Baldwin v. Village Walk Condo., Inc., No. FSTCV085007925S, Conn. Super. Ct., Nov. 19, 2010.
A Connecticut condo owner recently sued her neighbors, her condo association, and the property management company for 42 claims resulting from her upstairs neighbors’ installation of hardwood flooring. Baldwin claims the wood floors caused an excessive noise level and prevented her from selling her unit. While the court dismissed most of Baldwin’s claims, allegations of intentional infliction of emotional distress, unjust enrichment, breach of contract, and a few others survived the defendants’ motions to strike.
Baldwin alleged that her neighbors and the association should have known that removing carpet and installing wood flooring would create an intolerable noise level to the unit below. In her claim for unjust enrichment, she alleged that the association and property management company profited by “failing to perform their duty to inspect and abate the nuisance.” Furthermore, Baldwin was forced to pay for expensive soundproofing improvements to her unit as a result of the wood flooring above her. The court denied her claims of unjust enrichment against the association and property management company.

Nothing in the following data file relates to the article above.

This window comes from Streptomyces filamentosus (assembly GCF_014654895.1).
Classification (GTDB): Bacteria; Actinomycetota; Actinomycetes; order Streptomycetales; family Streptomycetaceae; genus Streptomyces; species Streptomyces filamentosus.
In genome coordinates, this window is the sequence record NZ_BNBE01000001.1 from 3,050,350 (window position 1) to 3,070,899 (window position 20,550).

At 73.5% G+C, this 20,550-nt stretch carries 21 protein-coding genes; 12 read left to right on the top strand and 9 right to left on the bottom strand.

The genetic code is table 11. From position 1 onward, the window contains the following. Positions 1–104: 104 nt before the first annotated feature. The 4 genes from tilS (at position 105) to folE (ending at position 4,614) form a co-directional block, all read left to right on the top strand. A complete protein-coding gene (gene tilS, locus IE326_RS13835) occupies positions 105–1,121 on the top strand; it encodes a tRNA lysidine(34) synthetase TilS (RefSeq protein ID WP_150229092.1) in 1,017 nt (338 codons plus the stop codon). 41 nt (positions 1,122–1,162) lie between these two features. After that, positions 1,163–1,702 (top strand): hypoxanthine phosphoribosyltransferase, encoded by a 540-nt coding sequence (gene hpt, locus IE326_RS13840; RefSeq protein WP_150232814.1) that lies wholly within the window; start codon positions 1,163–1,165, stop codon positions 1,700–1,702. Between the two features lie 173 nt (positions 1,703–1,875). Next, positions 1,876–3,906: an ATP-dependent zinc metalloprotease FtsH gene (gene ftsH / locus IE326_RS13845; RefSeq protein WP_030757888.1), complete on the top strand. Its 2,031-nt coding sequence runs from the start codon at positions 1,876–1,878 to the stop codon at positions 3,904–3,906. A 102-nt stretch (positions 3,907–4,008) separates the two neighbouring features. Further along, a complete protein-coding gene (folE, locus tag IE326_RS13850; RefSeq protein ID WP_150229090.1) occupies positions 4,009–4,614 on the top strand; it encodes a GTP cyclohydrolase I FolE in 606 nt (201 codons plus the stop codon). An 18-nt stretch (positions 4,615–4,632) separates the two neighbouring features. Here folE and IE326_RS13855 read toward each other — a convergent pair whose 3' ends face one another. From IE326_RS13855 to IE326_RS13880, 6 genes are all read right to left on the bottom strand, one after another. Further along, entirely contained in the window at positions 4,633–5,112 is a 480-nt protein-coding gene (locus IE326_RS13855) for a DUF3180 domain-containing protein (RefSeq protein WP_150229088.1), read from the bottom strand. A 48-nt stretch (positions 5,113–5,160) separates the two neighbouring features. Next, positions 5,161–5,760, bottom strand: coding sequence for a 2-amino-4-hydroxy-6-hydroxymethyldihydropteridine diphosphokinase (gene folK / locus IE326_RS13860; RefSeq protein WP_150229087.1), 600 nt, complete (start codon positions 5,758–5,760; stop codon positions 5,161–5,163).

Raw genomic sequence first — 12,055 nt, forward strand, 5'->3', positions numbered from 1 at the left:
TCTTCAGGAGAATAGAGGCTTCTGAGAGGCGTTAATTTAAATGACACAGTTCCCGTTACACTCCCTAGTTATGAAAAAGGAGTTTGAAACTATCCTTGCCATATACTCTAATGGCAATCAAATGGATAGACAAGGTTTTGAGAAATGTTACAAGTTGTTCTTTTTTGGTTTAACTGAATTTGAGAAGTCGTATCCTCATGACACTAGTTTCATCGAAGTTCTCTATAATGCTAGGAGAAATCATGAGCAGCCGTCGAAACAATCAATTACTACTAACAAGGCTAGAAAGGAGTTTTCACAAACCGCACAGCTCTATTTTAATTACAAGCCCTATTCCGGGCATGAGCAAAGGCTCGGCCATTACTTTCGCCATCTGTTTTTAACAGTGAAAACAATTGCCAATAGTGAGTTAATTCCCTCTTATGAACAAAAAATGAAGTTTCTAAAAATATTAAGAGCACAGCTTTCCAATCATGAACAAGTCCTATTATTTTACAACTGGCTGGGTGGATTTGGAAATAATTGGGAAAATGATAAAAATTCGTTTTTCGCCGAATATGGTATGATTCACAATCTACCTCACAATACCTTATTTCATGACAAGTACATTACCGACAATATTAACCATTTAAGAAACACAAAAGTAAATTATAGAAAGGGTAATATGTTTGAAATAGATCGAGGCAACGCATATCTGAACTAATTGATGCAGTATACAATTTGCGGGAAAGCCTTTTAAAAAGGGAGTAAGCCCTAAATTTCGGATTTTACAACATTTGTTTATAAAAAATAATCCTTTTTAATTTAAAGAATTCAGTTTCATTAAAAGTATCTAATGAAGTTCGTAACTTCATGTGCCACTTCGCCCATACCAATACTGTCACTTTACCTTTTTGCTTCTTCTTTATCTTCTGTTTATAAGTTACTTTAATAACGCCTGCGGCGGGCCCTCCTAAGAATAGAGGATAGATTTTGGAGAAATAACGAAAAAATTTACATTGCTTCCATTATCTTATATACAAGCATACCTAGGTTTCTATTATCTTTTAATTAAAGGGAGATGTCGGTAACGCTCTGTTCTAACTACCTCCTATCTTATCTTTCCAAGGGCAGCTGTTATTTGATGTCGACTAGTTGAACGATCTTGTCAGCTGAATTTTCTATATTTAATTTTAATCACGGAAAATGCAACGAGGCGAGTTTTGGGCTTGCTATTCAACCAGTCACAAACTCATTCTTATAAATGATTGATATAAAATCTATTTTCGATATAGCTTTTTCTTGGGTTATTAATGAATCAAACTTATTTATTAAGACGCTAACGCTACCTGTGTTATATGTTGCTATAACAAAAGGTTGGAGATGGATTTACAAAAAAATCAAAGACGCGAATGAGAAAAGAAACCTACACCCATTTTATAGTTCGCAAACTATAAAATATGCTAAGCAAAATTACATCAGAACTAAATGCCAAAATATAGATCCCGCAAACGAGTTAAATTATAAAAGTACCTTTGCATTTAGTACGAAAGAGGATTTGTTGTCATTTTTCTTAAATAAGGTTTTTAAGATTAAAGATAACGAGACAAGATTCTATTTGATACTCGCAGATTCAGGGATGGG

Baldwin also alleged that the defendant neighbors were unjustly enriched at her expense because the wood flooring in their unit increased their property value while simultaneously reducing her property value because of the excessive noise. The court upheld her allegations against the defendant neighbors.
Finally, the court upheld Baldwin’s allegations of breach of contract, finding that the declaration is a contractual agreement, and determined that she had standing to assert the claim.
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